5. Agile teams focus on sustainable development pace and avoid the release “death march.” I spent over ten years as a program and project manager for various software teams before I learned about agile. Almost every project I was involved in had a similar lifecycle: kick off the project, work on lots of code, realize we’re behind schedule, work harder, cut back on testing, realize we’ll need nights and weekends to hit our newest release date, work even harder, finally release something. After several months, the team would usually need some kind of break before getting on the hamster wheel again. Agile teams don’t do this. A fundamental principle underlying the agile manifesto is that teams should work at a pace that can maintain indefinitely. Heroics to meet release dates are not something to be celebrated but should be inspected so the organization can determine how to avoid them in the future. You can read more about the agile manifesto here: agile manifesto here.

You may be thinking, “Great, but you still haven’t told us how to be agile!” Every organization is different, and context is key to successful implementation. However, I think the following statements are good things to think about as ways to check on your transformation.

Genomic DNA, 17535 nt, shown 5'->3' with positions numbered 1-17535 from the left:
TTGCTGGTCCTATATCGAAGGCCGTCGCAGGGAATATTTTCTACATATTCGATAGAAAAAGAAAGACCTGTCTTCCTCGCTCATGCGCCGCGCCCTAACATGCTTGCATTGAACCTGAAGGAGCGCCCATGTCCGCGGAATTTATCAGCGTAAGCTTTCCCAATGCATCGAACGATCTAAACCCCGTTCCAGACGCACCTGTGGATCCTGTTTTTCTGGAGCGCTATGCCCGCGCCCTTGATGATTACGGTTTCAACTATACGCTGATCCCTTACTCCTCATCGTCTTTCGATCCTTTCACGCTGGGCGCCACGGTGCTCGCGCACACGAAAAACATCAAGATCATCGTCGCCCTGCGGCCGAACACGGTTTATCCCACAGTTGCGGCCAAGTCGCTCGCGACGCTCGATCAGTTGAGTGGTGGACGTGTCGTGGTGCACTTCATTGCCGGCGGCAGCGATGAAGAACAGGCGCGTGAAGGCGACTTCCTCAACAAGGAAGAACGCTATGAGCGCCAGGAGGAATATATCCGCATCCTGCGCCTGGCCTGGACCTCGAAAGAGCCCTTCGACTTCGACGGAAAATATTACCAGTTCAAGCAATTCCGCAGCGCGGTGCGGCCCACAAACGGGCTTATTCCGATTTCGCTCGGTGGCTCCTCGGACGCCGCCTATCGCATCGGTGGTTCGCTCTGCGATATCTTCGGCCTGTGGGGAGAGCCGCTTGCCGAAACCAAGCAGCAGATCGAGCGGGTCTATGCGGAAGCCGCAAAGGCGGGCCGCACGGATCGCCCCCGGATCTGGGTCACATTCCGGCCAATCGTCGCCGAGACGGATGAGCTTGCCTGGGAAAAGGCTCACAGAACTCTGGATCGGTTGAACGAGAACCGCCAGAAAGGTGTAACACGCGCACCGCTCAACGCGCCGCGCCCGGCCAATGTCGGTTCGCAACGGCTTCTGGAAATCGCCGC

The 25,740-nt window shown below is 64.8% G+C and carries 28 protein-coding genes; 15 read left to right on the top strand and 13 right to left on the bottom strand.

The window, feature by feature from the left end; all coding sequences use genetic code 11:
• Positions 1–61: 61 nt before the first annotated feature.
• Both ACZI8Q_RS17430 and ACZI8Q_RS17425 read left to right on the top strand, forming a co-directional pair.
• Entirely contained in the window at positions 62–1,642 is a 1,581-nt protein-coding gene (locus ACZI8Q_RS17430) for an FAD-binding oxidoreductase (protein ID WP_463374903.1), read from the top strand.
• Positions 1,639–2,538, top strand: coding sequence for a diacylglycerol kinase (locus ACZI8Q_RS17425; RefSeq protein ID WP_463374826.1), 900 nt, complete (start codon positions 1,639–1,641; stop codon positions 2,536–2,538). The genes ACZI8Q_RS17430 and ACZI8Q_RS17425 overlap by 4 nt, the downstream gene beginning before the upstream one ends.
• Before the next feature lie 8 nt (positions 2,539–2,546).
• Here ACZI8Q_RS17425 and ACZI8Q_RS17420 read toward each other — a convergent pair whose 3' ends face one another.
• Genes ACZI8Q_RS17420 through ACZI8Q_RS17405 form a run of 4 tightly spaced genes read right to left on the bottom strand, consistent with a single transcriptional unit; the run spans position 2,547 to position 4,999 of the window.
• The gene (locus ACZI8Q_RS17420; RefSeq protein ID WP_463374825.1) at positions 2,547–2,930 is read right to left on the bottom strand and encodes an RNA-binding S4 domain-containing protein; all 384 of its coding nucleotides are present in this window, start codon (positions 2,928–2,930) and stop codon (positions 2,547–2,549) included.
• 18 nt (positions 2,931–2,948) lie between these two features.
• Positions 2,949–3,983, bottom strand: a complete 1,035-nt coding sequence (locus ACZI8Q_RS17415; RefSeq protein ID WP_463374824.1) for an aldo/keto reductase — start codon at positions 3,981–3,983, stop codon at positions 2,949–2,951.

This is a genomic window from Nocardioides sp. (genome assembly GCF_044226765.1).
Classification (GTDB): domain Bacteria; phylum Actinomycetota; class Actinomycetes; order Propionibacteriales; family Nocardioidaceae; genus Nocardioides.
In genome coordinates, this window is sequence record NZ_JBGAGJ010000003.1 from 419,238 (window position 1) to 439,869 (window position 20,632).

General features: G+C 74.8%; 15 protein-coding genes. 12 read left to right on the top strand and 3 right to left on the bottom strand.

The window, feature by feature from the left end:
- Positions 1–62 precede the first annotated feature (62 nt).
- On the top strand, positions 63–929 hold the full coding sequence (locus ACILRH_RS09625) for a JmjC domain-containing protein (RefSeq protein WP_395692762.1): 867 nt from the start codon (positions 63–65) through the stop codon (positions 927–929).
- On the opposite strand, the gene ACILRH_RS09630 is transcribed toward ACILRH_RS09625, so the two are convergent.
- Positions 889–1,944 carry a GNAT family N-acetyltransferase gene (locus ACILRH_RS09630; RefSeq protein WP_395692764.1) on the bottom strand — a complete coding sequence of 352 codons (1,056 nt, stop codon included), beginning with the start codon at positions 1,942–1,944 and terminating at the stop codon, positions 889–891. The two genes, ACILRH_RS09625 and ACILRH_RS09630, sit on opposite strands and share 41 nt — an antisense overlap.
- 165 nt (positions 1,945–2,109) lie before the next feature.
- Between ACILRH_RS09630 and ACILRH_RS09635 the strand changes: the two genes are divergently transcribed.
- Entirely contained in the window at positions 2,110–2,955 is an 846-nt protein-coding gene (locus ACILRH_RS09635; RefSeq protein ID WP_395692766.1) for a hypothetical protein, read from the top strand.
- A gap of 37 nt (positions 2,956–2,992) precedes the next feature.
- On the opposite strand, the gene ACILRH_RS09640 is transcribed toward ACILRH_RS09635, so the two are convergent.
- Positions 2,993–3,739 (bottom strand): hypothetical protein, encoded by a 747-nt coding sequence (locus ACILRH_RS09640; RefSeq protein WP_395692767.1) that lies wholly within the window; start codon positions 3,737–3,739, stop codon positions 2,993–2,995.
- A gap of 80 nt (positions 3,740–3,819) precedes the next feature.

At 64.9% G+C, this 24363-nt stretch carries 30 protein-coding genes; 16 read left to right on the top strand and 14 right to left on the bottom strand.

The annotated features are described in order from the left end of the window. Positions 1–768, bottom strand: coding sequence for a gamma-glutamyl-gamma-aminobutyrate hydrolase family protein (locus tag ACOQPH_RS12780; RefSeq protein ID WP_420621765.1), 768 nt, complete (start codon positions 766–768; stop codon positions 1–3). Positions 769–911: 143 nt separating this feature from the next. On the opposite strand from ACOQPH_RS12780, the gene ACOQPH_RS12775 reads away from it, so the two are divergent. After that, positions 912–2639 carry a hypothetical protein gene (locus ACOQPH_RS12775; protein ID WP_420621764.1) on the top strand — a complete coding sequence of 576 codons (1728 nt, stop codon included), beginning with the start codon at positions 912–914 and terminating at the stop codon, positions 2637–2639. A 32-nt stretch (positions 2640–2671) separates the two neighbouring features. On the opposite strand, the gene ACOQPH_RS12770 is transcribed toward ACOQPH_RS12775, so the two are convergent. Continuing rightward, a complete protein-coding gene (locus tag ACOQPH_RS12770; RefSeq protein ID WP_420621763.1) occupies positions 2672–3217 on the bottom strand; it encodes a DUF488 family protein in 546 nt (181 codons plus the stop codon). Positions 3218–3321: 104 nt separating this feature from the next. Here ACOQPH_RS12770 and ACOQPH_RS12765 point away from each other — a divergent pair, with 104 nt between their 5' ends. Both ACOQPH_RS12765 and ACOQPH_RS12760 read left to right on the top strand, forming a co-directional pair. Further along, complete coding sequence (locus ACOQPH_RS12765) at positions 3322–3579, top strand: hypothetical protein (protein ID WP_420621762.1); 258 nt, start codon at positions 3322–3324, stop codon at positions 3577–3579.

• Agile is a mindset, not a methodology.
  • Scrum is a framework that reinforces the Agile mindset.
  • If you aren’t collaborating, you aren’t being Agile.
  • If you aren’t delivering value in short increments, you aren’t being Agile.
  • Lean thinking can enable better Agile practices.

When in doubt, go back to the principles behind the agile manifesto and ask if your organization embodies them. If not, what can you change to bring your teams closer to doing so?

The Twelve Principles of Agile Software (according to the Agile Manifesto)

  1. Our highest priority is to satisfy the customer through early and continuous delivery of valuable software.
  2. Welcome changing requirements, even late in development. Agile processes harness change for the customer's competitive advantage.
  3. Deliver working software frequently, from a couple of weeks to a couple of months, with a preference for the shorter timescale.
  4. Business people and developers must work together daily throughout the project.
  5. Build projects around motivated individuals. Give them the environment and support they need, and trust them to get the job done.
  6. The most efficient and effective method of conveying information to and within a development team is face-to-face conversation.
  7. Working software is the primary measure of progress.
  8. Agile processes promote sustainable development. The sponsors, developers, and users should be able to maintain a constant pace indefinitely.
  9. Continuous attention to technical excellence and good design enhances agility.
  10. Simplicity--the art of maximizing the amount of work not done--is essential.
  11. The best architectures, requirements, and designs emerge from self-organizing teams.
  12. At regular intervals, the team reflects on becoming more effective, then tunes and adjusts its behavior accordingly.